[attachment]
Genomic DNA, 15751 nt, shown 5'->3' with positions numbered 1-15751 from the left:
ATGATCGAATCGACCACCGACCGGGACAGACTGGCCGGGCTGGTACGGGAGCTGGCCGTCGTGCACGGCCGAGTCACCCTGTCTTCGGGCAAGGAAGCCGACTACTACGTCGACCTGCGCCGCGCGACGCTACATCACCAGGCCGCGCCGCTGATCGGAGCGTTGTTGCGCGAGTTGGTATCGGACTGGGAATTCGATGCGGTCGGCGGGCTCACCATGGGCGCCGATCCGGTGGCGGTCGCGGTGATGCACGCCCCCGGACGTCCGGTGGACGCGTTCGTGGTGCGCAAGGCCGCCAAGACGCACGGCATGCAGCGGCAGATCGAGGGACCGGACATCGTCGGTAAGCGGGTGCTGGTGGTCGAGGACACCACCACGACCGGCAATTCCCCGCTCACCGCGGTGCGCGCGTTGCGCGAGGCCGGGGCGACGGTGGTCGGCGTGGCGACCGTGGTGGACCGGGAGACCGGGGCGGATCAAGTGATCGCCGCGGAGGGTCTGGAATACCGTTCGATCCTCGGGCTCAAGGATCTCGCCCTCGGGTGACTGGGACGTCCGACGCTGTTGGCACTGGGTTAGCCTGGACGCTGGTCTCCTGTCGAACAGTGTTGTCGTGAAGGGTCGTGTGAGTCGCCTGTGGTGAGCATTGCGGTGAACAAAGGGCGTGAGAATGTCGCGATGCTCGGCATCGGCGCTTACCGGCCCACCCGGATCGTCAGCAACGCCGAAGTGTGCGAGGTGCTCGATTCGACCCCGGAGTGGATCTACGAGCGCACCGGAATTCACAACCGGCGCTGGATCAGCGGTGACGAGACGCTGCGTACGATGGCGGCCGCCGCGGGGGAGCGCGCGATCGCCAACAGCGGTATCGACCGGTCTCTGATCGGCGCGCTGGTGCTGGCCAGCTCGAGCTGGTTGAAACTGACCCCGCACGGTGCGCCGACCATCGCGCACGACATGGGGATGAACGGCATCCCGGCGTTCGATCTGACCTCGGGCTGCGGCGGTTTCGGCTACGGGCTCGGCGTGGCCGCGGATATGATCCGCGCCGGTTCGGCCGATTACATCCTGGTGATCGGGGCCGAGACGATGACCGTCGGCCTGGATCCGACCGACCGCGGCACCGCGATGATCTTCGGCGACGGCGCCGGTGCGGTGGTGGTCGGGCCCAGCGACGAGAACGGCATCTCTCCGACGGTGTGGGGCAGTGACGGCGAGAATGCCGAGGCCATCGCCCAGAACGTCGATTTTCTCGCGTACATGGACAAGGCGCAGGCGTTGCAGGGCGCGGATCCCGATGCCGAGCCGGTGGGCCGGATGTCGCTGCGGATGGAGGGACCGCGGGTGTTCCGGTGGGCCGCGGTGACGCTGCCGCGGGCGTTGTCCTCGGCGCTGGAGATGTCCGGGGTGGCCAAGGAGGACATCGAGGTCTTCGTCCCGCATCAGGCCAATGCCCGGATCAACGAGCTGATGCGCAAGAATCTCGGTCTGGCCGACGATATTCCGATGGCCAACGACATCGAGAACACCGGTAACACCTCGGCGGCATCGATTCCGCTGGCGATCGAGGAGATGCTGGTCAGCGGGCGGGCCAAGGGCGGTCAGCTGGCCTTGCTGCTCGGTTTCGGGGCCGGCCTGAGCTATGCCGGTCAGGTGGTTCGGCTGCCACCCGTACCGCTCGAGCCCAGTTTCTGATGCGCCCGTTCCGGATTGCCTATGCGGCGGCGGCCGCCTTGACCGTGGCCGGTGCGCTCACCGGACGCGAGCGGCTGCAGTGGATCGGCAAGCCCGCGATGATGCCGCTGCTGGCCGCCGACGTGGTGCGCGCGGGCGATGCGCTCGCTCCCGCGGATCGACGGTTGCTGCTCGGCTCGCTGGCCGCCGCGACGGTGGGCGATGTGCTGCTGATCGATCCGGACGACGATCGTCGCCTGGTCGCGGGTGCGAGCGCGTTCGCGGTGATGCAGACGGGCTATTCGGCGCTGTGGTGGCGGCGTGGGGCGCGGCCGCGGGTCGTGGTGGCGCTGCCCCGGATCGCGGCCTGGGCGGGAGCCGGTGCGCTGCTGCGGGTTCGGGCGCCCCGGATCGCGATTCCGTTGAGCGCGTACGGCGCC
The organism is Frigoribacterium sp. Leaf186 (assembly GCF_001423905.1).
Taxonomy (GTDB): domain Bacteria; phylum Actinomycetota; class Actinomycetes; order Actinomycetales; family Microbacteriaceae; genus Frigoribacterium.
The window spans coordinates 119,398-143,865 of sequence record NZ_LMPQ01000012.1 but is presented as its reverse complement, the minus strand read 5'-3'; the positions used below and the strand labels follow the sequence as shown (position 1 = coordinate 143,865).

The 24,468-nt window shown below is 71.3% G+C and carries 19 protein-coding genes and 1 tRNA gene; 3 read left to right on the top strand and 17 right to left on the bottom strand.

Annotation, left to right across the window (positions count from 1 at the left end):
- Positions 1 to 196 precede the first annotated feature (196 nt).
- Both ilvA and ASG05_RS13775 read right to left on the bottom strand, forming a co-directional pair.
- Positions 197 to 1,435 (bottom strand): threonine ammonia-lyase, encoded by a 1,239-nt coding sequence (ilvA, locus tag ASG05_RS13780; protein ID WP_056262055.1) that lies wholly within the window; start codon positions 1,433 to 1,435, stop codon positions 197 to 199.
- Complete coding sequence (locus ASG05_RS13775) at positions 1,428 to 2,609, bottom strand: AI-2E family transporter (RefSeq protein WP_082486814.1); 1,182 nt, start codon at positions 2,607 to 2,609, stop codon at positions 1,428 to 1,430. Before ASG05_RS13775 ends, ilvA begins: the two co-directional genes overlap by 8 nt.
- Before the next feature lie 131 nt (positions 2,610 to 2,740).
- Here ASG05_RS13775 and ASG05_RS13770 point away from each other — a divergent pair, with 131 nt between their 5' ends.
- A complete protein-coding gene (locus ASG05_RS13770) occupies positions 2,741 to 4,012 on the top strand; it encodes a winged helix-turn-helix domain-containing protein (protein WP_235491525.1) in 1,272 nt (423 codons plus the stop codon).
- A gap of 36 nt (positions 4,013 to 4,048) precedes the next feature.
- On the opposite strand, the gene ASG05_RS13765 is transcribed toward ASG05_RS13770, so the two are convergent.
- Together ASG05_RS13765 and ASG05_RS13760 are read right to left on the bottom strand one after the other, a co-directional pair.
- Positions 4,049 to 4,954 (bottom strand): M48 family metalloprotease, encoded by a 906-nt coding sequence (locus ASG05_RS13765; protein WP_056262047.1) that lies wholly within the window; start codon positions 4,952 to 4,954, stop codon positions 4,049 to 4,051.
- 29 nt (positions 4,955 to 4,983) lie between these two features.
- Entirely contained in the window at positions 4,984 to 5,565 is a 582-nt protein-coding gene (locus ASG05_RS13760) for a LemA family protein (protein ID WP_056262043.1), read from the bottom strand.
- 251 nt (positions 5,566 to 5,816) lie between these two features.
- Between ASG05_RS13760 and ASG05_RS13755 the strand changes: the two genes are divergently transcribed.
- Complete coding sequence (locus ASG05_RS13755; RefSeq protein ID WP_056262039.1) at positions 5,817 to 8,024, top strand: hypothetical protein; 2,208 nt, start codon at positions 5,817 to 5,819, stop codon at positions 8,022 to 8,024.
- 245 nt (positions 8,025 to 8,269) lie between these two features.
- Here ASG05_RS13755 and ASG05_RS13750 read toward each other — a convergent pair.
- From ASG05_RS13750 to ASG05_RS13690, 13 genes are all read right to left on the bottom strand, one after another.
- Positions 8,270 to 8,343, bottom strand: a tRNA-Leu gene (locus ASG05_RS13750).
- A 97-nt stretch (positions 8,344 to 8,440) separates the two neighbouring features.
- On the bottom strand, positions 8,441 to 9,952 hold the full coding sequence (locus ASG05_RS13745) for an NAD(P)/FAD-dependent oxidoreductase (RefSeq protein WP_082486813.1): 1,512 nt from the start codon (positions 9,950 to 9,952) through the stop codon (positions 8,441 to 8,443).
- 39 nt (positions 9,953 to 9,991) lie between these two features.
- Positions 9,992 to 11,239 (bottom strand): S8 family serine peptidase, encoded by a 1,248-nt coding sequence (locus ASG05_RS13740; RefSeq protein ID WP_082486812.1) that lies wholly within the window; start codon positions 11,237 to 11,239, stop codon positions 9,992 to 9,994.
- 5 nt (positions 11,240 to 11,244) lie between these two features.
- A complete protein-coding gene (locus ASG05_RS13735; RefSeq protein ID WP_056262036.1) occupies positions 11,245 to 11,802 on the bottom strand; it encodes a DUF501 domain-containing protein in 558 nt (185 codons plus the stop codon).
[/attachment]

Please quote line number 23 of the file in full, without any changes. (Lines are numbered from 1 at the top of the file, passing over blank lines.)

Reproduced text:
- Complete coding sequence (locus ASG05_RS13755; RefSeq protein ID WP_056262039.1) at positions 5,817 to 8,024, top strand: hypothetical protein; 2,208 nt, start codon at positions 5,817 to 5,819, stop codon at positions 8,022 to 8,024.